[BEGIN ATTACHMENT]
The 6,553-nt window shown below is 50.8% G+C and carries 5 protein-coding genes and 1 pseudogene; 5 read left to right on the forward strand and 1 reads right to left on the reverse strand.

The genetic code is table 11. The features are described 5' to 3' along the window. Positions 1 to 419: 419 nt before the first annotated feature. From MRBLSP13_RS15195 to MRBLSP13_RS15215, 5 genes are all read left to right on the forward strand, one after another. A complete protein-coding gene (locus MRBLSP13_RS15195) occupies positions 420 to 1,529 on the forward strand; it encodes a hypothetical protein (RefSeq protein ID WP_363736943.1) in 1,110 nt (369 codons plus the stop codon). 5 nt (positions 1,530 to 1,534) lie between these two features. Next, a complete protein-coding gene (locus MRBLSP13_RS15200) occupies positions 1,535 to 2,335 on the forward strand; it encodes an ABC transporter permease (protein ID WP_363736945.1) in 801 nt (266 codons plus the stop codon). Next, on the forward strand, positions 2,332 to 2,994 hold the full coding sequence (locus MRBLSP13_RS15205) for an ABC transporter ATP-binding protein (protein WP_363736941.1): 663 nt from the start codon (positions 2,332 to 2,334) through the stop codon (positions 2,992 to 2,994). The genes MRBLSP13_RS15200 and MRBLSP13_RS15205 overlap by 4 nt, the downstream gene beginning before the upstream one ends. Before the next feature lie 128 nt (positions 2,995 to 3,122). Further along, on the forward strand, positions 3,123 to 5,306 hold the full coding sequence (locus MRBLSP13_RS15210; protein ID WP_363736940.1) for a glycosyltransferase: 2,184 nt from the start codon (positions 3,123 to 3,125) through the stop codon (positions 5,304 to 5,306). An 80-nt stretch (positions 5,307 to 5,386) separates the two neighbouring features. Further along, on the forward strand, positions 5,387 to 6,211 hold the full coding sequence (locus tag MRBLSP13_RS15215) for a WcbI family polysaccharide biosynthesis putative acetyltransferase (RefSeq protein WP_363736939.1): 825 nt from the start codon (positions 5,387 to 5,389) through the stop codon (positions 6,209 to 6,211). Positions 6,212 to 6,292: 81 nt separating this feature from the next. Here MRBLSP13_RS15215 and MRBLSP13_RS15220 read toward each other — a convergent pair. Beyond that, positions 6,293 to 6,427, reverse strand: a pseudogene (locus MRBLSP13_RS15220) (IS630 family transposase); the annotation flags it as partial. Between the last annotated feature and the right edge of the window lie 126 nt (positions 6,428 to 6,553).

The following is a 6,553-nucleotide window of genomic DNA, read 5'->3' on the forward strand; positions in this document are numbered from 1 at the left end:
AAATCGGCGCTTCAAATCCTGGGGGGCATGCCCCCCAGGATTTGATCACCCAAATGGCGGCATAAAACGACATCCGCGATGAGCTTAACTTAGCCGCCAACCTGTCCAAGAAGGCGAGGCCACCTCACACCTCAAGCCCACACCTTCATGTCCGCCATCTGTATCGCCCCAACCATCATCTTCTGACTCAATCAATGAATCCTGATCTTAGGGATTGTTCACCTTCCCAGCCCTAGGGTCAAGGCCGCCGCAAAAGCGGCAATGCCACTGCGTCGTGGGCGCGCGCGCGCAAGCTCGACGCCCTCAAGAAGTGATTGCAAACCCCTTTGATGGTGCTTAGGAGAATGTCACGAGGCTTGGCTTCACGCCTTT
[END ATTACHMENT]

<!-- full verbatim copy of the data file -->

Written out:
The 6,553-nt window shown below is 50.8% G+C and carries 5 protein-coding genes and 1 pseudogene; 5 read left to right on the forward strand and 1 reads right to left on the reverse strand.

The genetic code is table 11. The features are described 5' to 3' along the window. Positions 1 to 419: 419 nt before the first annotated feature. From MRBLSP13_RS15195 to MRBLSP13_RS15215, 5 genes are all read left to right on the forward strand, one after another. A complete protein-coding gene (locus MRBLSP13_RS15195) occupies positions 420 to 1,529 on the forward strand; it encodes a hypothetical protein (RefSeq protein ID WP_363736943.1) in 1,110 nt (369 codons plus the stop codon). 5 nt (positions 1,530 to 1,534) lie between these two features. Next, a complete protein-coding gene (locus MRBLSP13_RS15200) occupies positions 1,535 to 2,335 on the forward strand; it encodes an ABC transporter permease (protein ID WP_363736945.1) in 801 nt (266 codons plus the stop codon). Next, on the forward strand, positions 2,332 to 2,994 hold the full coding sequence (locus MRBLSP13_RS15205) for an ABC transporter ATP-binding protein (protein WP_363736941.1): 663 nt from the start codon (positions 2,332 to 2,334) through the stop codon (positions 2,992 to 2,994). The genes MRBLSP13_RS15200 and MRBLSP13_RS15205 overlap by 4 nt, the downstream gene beginning before the upstream one ends. Before the next feature lie 128 nt (positions 2,995 to 3,122). Further along, on the forward strand, positions 3,123 to 5,306 hold the full coding sequence (locus MRBLSP13_RS15210; protein ID WP_363736940.1) for a glycosyltransferase: 2,184 nt from the start codon (positions 3,123 to 3,125) through the stop codon (positions 5,304 to 5,306). An 80-nt stretch (positions 5,307 to 5,386) separates the two neighbouring features. Further along, on the forward strand, positions 5,387 to 6,211 hold the full coding sequence (locus tag MRBLSP13_RS15215) for a WcbI family polysaccharide biosynthesis putative acetyltransferase (RefSeq protein WP_363736939.1): 825 nt from the start codon (positions 5,387 to 5,389) through the stop codon (positions 6,209 to 6,211). Positions 6,212 to 6,292: 81 nt separating this feature from the next. Here MRBLSP13_RS15215 and MRBLSP13_RS15220 read toward each other — a convergent pair. Beyond that, positions 6,293 to 6,427, reverse strand: a pseudogene (locus MRBLSP13_RS15220) (IS630 family transposase); the annotation flags it as partial. Between the last annotated feature and the right edge of the window lie 126 nt (positions 6,428 to 6,553).

The following is a 6,553-nucleotide window of genomic DNA, read 5'->3' on the forward strand; positions in this document are numbered from 1 at the left end:
AAATCGGCGCTTCAAATCCTGGGGGGCATGCCCCCCAGGATTTGATCACCCAAATGGCGGCATAAAACGACATCCGCGATGAGCTTAACTTAGCCGCCAACCTGTCCAAGAAGGCGAGGCCACCTCACACCTCAAGCCCACACCTTCATGTCCGCCATCTGTATCGCCCCAACCATCATCTTCTGACTCAATCAATGAATCCTGATCTTAGGGATTGTTCACCTTCCCAGCCCTAGGGTCAAGGCCGCCGCAAAAGCGGCAATGCCACTGCGTCGTGGGCGCGCGCGCGCAAGCTCGACGCCCTCAAGAAGTGATTGCAAACCCCTTTGATGGTGCTTAGGAGAATGTCACGAGGCTTGGCTTCACGCCTTT